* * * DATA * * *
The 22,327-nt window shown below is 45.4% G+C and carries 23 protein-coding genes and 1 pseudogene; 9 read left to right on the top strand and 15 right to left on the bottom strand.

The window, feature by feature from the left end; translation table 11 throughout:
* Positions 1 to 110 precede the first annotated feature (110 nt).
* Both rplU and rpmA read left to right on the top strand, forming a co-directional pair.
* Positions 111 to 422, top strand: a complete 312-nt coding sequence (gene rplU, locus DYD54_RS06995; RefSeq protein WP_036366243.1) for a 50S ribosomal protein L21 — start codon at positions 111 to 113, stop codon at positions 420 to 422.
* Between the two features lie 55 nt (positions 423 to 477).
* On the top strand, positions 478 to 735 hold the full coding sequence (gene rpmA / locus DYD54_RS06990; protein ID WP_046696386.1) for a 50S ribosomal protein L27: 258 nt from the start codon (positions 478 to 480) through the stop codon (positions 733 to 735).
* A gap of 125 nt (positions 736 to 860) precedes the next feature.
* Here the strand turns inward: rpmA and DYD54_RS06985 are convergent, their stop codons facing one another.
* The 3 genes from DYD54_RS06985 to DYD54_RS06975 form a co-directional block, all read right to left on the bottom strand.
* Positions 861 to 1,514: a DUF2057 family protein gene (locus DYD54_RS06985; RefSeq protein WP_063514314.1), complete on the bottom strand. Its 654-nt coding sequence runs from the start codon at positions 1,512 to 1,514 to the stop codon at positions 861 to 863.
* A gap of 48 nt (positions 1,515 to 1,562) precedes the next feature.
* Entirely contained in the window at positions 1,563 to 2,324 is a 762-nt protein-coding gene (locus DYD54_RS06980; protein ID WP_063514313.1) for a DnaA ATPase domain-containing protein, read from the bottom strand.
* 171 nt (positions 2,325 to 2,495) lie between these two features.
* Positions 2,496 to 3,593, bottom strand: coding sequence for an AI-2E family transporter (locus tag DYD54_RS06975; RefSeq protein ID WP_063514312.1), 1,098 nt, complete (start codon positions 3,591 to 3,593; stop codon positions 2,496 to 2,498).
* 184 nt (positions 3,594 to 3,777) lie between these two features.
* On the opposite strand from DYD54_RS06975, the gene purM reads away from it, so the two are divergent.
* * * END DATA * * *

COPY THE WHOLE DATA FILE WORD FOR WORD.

The 22,327-nt window shown below is 45.4% G+C and carries 23 protein-coding genes and 1 pseudogene; 9 read left to right on the top strand and 15 right to left on the bottom strand.

The window, feature by feature from the left end; translation table 11 throughout:
* Positions 1 to 110 precede the first annotated feature (110 nt).
* Both rplU and rpmA read left to right on the top strand, forming a co-directional pair.
* Positions 111 to 422, top strand: a complete 312-nt coding sequence (gene rplU, locus DYD54_RS06995; RefSeq protein WP_036366243.1) for a 50S ribosomal protein L21 — start codon at positions 111 to 113, stop codon at positions 420 to 422.
* Between the two features lie 55 nt (positions 423 to 477).
* On the top strand, positions 478 to 735 hold the full coding sequence (gene rpmA / locus DYD54_RS06990; protein ID WP_046696386.1) for a 50S ribosomal protein L27: 258 nt from the start codon (positions 478 to 480) through the stop codon (positions 733 to 735).
* A gap of 125 nt (positions 736 to 860) precedes the next feature.
* Here the strand turns inward: rpmA and DYD54_RS06985 are convergent, their stop codons facing one another.
* The 3 genes from DYD54_RS06985 to DYD54_RS06975 form a co-directional block, all read right to left on the bottom strand.
* Positions 861 to 1,514: a DUF2057 family protein gene (locus DYD54_RS06985; RefSeq protein WP_063514314.1), complete on the bottom strand. Its 654-nt coding sequence runs from the start codon at positions 1,512 to 1,514 to the stop codon at positions 861 to 863.
* A gap of 48 nt (positions 1,515 to 1,562) precedes the next feature.
* Entirely contained in the window at positions 1,563 to 2,324 is a 762-nt protein-coding gene (locus DYD54_RS06980; protein ID WP_063514313.1) for a DnaA ATPase domain-containing protein, read from the bottom strand.
* 171 nt (positions 2,325 to 2,495) lie between these two features.
* Positions 2,496 to 3,593, bottom strand: coding sequence for an AI-2E family transporter (locus tag DYD54_RS06975; RefSeq protein ID WP_063514312.1), 1,098 nt, complete (start codon positions 3,591 to 3,593; stop codon positions 2,496 to 2,498).
* 184 nt (positions 3,594 to 3,777) lie between these two features.
* On the opposite strand from DYD54_RS06975, the gene purM reads away from it, so the two are divergent.